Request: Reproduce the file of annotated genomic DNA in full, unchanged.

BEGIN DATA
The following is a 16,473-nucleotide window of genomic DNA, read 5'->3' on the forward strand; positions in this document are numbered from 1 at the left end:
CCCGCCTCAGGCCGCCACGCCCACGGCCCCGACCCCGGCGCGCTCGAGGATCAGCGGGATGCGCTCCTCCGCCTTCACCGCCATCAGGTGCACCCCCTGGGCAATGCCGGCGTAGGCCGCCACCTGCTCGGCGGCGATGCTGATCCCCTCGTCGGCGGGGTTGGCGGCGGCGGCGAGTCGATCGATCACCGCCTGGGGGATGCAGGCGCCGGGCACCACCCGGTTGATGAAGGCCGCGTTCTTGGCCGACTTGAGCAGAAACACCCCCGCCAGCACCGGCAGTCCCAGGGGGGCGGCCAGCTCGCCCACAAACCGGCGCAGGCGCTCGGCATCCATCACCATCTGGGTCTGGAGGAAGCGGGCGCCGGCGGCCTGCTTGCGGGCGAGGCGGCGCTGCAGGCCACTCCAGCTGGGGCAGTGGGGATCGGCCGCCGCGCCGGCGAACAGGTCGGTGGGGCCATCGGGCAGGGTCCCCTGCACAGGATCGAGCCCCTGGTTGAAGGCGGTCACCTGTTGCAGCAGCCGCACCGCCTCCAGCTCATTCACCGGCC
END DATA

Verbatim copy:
The following is a 16,473-nucleotide window of genomic DNA, read 5'->3' on the forward strand; positions in this document are numbered from 1 at the left end:
CCCGCCTCAGGCCGCCACGCCCACGGCCCCGACCCCGGCGCGCTCGAGGATCAGCGGGATGCGCTCCTCCGCCTTCACCGCCATCAGGTGCACCCCCTGGGCAATGCCGGCGTAGGCCGCCACCTGCTCGGCGGCGATGCTGATCCCCTCGTCGGCGGGGTTGGCGGCGGCGGCGAGTCGATCGATCACCGCCTGGGGGATGCAGGCGCCGGGCACCACCCGGTTGATGAAGGCCGCGTTCTTGGCCGACTTGAGCAGAAACACCCCCGCCAGCACCGGCAGTCCCAGGGGGGCGGCCAGCTCGCCCACAAACCGGCGCAGGCGCTCGGCATCCATCACCATCTGGGTCTGGAGGAAGCGGGCGCCGGCGGCCTGCTTGCGGGCGAGGCGGCGCTGCAGGCCACTCCAGCTGGGGCAGTGGGGATCGGCCGCCGCGCCGGCGAACAGGTCGGTGGGGCCATCGGGCAGGGTCCCCTGCACAGGATCGAGCCCCTGGTTGAAGGCGGTCACCTGTTGCAGCAGCCGCACCGCCTCCAGCTCATTCACCGGCC